Book Review: "The Fearing: Book One - Fire and Rain" (2019)
I’ll start this review with the first note I took while reading: “Holy shit, what an opening chapter. Just sat it down to catch my breath. Where has Taff been all my life?!”
I’m marking the occasion that I blew through the 92 pages that mark the first of four serial installments (a’la Stephen King’s “The Green Mile” release in 1996) by making sure that everyone knows what a gift has been given to us. I want you to hear this. I need you to hear this. It’s a great time to be a horror fan, sure- horror is hotter than it’s maybe ever been and there’s a lot of good stuff out there on the shelves and the screen. But this…this is different. One of the coolest things to see (as a fan or a critic) is when an artist finds that sweet spot right in the middle of the bat and just plain crushes it.
John F.D. Taff has utterly crushed it. I’m actually pissed I have to wait for another installment. Why must you do that to me?
“The Fearing - Fire and Rain” is the tale of a world falling before the power of all it’s worst fears. In New York City, Adam Sigel is living his life beset on all sides by every fear you can imagine- crowds, shopping, women, germs, terrorist attacks, doctors, you name it. He’s a human stereotype of fear and intimidation until one day strange things begin to happen to him. He’s having an effect on people that leads them to do terrible and murderous things. As their fears dominate his evaporate and a new sensation overtakes him- happiness. Something is being born that mankind isn’t ready for in the vessel of Adam. As the first wave engulfs the country, a group of teens in Missouri and a tour bus in the American Southwest are battling freakish tornadoes and even flying monkeys. And then there’s what happens next in NYC…….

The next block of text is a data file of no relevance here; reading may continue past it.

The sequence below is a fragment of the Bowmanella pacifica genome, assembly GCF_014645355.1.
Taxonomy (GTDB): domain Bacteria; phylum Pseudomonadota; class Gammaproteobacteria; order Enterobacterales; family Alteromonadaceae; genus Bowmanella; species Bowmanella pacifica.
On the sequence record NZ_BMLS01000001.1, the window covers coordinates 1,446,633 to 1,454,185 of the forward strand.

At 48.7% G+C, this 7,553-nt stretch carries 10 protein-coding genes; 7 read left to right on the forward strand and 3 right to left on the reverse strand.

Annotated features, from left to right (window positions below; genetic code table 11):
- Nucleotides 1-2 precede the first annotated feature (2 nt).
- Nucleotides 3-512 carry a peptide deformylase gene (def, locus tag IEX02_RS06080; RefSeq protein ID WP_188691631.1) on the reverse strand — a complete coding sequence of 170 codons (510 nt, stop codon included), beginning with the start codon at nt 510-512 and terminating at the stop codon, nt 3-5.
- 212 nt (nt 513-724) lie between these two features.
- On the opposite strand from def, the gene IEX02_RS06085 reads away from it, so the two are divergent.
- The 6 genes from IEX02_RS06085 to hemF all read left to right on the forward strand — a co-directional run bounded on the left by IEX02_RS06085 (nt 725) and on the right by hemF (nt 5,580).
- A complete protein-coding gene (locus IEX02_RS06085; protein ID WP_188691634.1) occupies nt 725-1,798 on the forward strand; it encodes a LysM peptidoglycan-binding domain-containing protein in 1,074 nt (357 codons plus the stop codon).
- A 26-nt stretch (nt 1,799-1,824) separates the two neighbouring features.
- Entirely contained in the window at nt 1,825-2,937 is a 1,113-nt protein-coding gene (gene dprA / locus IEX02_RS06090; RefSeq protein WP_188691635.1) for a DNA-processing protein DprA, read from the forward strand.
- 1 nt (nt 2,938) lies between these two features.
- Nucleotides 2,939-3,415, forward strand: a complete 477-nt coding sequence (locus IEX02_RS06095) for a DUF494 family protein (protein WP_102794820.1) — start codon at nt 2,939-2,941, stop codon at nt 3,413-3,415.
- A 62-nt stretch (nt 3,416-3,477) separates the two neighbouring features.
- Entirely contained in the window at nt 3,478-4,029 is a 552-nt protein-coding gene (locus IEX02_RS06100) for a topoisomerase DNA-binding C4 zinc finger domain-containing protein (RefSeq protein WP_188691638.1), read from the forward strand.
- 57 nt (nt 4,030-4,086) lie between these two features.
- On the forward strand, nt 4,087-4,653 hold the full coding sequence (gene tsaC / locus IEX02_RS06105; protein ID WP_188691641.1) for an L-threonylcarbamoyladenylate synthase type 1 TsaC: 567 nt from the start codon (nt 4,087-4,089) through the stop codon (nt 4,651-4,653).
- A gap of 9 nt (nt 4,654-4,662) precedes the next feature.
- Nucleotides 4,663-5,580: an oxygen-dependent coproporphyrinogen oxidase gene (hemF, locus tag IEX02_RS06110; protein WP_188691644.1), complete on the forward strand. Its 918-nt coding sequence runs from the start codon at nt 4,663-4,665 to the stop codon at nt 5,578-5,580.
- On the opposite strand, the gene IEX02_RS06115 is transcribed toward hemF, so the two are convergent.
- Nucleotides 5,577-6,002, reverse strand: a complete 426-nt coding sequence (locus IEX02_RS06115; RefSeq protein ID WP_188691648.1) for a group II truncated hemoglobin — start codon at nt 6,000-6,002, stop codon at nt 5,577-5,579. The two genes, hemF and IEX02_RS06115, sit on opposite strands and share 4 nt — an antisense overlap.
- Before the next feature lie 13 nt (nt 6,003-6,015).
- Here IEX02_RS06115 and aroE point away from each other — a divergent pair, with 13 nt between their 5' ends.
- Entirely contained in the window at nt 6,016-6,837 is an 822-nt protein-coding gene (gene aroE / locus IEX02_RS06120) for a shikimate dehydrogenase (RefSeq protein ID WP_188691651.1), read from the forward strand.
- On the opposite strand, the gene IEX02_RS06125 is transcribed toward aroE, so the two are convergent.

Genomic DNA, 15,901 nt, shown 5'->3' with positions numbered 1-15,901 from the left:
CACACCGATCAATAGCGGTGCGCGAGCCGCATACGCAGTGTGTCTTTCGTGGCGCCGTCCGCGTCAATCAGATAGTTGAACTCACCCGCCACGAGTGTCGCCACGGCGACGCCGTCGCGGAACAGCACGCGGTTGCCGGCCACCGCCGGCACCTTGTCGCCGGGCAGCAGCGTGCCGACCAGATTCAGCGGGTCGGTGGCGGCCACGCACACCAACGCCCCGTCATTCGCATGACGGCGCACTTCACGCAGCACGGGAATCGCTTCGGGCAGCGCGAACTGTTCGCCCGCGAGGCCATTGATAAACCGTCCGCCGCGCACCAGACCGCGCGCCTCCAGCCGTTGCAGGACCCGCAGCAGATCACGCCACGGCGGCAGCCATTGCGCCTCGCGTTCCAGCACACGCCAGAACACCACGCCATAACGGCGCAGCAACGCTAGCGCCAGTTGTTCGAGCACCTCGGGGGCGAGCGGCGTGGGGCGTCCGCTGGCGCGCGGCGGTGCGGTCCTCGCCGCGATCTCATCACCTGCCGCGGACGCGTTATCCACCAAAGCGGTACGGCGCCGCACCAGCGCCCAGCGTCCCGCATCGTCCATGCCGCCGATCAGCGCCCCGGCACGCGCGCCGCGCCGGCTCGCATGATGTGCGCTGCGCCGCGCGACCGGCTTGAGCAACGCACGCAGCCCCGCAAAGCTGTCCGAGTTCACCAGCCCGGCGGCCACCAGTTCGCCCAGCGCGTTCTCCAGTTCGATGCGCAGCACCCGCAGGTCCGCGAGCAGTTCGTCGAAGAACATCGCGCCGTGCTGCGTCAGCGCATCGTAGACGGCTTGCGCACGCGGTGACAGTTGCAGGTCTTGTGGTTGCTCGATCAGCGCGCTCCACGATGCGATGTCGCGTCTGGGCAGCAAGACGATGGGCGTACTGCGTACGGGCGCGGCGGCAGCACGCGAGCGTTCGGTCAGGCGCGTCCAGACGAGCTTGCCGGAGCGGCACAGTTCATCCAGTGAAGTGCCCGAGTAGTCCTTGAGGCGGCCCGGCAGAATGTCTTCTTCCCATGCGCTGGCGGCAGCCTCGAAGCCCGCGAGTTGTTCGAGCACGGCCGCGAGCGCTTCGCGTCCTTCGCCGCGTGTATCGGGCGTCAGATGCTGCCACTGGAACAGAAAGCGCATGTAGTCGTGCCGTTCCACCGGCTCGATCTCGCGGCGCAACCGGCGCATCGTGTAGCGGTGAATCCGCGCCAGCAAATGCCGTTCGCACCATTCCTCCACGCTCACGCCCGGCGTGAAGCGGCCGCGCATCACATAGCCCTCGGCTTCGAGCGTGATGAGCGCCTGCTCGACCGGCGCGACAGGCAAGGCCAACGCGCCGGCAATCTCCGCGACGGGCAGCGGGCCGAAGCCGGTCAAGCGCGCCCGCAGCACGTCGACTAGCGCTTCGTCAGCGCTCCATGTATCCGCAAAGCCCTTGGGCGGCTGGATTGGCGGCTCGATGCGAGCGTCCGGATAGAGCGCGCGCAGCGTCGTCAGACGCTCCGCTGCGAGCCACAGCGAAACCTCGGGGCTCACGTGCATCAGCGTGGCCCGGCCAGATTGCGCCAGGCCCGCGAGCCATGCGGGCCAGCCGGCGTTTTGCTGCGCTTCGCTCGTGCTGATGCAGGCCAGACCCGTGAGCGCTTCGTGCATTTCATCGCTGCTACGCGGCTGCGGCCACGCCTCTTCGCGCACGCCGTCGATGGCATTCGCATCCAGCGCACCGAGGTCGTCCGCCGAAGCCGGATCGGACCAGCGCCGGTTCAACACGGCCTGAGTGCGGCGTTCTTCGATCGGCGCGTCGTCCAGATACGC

I have to repeat: holy shit! Where has Taff been all my life?!
From the opening, you’re given characters who are altogether human and utterly relatable in extraordinary circumstances; they have a real heartbeat. That’s at the heart of a magic recipe for this kind of tale. Adam is menacing in his banality because you know he won’t be banal for very long and you doubt how much control or understanding he’s going to have over his dark gift. His relationship with the masochist cab driver, Jelnik, gets me a little giddy. There’s a Flagg/Trashcan Man quality there that will bring a huge smile to your face. The three Missouri teens (hunky Kyle, punky Sarah, and snotty Carli) are people you know regardless of your generation. The group of older folks on the desert tour (including a couple in their 80’s!) seem like easy prey if it weren’t for their driver, Rich. His mysterious past promises some real revelation.
Aside from the stellar characterization, Taff wants you to know that he’s got you by the short and curly hairs in his pacing. It’s viciously fast and unrelenting while still (almost miraculously) managing to let you settle into the players and the setting. Nothing feels rushed despite the scary pace.
And make no mistake about it- this shit is scary as hell. John F.D. Taff is as good here as Stephen King at his early best when it comes to tapping into the sense of fear that comes from an assault by the unknown coming in a completely new way. The vibe is very much that of the Master of the Macabre in his early days. I must admit that this is the first of Taff’s work that I’ve read. It won’t be the last.
“The Fearing: Book One - Fire and Rain” kicks the door open on a world that’s going to cause some serious sleepless nights and nasty daydreams. The first installment will knock you on your ass. I’d tell you to be more prepared than I was, but it ultimately won’t matter. Much like Jelnik, I’m a little aroused at the thought of the sheer abuse by fear that comes next.
Bring it on, Taff!